How Sri Lanka, a Growing Drug Trafficking Hub, Is Fighting Drug Abuse at Home

How Sri Lanka, a Growing Drug Trafficking Hub, Is Fighting Drug Abuse at Home
Sri Lankan police officers in protective costumes prepare to destroy a haul of seized cocaine at an industrial facility, Katunayaka, Sri Lanka, Jan. 15, 2018 (AP photo by Eranga Jayawardena).

Editor’s note: This article is part of an ongoing series about national drug policies in various countries around the world.

On Jan. 18, authorities in Sri Lanka destroyed $108 million worth of cocaine seized from a single shipment in the port of Colombo, which is a growing hub for international drug trafficking. While Sri Lanka does not appear to be a final destination for many of the drugs transiting the country, drug abuse has spiked in recent years, prompting the government to launch ambitious measures aimed at mitigating, and possibly eliminating, drug use by 2020. In an email interview, Sunimalee Madurawala, a research economist at the Institute of Policy Studies of Sri Lanka, discusses the country’s current drug policies, how they have evolved and the challenges ahead.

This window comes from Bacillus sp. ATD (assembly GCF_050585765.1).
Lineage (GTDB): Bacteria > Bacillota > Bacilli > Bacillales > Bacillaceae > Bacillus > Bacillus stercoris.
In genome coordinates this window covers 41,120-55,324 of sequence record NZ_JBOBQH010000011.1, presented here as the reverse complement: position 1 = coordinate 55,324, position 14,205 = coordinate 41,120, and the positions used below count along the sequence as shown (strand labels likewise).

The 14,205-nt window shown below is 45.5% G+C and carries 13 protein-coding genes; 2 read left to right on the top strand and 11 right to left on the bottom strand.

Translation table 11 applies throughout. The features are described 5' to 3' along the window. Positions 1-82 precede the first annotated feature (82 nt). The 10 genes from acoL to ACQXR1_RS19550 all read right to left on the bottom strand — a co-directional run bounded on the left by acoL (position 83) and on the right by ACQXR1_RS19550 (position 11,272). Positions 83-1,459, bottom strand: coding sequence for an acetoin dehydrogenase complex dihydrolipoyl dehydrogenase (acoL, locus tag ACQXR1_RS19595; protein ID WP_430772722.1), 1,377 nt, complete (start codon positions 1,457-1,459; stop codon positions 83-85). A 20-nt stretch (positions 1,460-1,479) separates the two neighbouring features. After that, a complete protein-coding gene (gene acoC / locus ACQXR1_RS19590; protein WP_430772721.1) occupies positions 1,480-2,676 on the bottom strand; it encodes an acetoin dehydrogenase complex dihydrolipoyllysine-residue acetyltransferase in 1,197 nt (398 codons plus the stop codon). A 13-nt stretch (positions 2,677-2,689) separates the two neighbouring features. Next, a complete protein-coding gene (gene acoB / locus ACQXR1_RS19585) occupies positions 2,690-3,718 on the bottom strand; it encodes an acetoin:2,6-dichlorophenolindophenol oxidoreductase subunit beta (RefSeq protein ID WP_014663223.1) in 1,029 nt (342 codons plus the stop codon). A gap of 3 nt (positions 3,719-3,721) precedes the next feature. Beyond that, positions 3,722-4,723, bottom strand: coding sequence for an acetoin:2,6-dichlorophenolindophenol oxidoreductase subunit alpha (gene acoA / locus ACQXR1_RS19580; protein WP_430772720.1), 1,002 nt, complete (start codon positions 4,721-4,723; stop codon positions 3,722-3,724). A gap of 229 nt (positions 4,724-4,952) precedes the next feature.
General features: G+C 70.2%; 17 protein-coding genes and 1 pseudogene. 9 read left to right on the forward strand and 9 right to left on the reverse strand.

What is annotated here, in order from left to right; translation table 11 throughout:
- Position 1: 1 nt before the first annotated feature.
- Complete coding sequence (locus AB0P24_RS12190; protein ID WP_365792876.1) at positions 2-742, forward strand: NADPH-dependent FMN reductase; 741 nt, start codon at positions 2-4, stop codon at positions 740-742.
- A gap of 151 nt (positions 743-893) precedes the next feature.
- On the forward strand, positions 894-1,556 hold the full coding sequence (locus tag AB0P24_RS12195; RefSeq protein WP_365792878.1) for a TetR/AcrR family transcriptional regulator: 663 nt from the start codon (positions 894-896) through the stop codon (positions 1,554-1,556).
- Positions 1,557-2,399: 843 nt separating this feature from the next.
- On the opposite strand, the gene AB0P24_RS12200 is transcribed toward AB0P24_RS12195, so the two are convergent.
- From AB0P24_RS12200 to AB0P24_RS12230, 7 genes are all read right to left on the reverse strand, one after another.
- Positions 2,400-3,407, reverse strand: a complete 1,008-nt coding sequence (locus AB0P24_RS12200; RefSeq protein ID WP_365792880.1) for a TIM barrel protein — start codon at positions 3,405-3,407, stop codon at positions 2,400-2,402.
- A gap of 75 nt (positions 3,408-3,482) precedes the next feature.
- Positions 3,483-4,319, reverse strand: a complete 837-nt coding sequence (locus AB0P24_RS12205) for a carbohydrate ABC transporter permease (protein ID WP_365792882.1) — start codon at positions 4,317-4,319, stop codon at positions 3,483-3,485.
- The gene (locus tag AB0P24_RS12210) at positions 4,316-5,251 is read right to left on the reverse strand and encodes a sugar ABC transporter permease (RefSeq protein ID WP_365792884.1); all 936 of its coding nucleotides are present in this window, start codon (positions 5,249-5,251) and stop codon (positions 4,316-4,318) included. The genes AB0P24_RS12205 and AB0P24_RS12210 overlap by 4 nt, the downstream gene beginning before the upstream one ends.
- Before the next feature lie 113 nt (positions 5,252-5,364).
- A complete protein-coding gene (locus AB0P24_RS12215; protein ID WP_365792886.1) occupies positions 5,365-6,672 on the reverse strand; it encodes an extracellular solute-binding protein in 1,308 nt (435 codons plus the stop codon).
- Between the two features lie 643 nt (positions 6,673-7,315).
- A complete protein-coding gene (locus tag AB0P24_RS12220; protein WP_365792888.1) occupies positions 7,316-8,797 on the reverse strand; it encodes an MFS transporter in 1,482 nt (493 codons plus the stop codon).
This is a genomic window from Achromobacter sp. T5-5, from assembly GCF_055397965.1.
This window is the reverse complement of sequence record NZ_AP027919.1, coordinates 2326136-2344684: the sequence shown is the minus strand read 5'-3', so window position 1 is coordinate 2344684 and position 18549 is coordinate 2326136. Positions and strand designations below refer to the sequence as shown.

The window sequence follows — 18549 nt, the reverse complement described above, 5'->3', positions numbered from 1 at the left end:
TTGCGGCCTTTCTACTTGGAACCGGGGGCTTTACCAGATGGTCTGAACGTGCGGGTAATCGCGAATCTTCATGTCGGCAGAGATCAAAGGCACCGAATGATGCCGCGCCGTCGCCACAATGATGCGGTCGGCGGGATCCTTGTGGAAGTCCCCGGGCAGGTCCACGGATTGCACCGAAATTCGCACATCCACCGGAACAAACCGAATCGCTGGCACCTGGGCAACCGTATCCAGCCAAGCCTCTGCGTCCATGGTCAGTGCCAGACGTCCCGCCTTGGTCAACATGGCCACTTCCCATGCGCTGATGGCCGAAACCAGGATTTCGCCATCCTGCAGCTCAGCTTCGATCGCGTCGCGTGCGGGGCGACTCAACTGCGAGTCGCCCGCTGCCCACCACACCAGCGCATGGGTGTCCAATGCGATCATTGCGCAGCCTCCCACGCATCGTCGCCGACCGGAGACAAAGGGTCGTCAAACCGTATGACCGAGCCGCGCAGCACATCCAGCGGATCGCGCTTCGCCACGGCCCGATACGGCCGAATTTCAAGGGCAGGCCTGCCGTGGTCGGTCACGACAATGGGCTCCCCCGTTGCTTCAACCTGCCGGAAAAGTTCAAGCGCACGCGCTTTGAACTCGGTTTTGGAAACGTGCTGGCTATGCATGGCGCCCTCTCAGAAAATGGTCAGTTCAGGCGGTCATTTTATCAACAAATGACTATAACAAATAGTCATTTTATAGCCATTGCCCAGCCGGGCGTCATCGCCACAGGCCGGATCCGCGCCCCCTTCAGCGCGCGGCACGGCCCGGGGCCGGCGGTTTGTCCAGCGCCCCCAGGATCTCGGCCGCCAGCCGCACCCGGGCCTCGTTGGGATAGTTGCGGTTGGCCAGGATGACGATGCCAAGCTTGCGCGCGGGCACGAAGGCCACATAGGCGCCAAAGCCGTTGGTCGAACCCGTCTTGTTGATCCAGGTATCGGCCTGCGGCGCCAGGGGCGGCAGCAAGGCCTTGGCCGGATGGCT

WPR: What are the central components of Sri Lanka’s approach to combating drug use?

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